From Sec. Hillary Clinton to musical artist John Legend, Democracy Docket published 48 Spotlights this year written by activists, elected officials, experts and more. Today, we take a look back on the voices we heard from in 2021.
2021 was a momentous year in the voting rights world, particularly in courtrooms. In today’s piece, we highlight some major litigation wins for voting rights from the past year and preview what’s to come in 2022.
With 2021 rapidly coming to a close, we’re also nearing the halfway point in the decennial redistricting process. Here’s an update of where redistricting — and redistricting litigation — stands in all 50 states.
Senate Democrats who understand the ongoing threats to democracy know that there are a few options on the table, but they all require one course of action: filibuster reform. Today, we review what those changes could look like.
Despite evidence that Republicans are preparing to subvert the results of future elections, too many Democrats remain focused on other things. While Republicans are united on a forward-looking strategy to attack democracy, Democrats’ attention is scattered.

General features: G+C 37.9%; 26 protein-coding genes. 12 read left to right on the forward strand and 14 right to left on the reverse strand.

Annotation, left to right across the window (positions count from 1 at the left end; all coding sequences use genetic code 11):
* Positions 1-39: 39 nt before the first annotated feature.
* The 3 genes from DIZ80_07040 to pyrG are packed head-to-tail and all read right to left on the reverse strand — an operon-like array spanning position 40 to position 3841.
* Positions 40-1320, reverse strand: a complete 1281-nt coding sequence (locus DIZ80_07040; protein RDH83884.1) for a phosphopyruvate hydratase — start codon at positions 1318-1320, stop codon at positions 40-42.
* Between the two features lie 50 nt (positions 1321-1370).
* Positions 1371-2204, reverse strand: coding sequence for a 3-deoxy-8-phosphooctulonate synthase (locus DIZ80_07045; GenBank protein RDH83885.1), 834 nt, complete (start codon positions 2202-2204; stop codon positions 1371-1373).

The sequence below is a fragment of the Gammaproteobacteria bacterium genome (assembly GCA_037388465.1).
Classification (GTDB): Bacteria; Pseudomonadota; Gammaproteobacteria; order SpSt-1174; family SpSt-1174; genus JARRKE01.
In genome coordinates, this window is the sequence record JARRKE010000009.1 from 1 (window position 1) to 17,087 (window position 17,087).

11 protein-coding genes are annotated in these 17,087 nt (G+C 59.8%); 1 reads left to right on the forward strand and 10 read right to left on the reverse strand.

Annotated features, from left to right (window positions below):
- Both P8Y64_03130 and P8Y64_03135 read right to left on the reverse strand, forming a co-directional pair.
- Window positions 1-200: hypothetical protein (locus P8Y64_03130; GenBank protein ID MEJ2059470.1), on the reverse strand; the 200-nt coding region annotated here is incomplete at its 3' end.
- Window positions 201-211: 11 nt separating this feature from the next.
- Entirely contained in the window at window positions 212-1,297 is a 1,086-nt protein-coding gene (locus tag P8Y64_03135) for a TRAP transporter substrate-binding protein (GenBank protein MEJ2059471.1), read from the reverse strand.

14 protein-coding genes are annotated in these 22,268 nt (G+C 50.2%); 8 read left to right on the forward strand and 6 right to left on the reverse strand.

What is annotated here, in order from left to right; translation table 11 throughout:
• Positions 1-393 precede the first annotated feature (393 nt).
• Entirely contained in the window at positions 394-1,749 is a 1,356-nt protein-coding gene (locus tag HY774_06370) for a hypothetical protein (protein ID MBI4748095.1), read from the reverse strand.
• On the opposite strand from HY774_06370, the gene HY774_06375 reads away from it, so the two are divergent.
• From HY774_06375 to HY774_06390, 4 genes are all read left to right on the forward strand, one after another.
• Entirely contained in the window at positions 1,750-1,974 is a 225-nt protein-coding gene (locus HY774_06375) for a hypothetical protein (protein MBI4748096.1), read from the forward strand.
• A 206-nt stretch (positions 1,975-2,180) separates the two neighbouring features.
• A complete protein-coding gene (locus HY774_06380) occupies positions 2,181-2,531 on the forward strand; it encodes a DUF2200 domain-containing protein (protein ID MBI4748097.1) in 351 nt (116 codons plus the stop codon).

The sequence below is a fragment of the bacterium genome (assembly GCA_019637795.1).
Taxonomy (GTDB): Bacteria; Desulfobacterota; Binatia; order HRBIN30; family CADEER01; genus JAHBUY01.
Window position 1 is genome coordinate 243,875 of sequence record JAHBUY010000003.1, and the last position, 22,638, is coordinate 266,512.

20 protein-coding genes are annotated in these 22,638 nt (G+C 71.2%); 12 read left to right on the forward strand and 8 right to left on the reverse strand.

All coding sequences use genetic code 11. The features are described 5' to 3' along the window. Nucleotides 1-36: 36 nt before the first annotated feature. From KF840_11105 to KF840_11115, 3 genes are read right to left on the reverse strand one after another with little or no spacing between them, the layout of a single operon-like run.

Once citizens lose their sense of outrage, democracy is doomed. When we tolerate less free and less fair elections in order to achieve political victories, a vital part of democracy is lost for good.
In Today’s Data Dive, we’re taking a look at state legislator pay and how it impacts representation. States that have higher legislator salaries generally have better representation, especially economically and professionally.
In today’s piece, we explain what the New York City law actually does, outline the status of non-citizen voting laws in other parts of the country and dive into the implications for democracy and representation.
Three lawsuits have been filed in the Supreme Court of Ohio against the state’s new legislative districts. What’s going on in the case and what’s next?
Discussing the threats to democracy without reference to partisanship is like describing Jim Crow without referring to race. States don’t enact voter suppression laws in a vacuum — Republican politicians enact these laws over the objections of Democrats.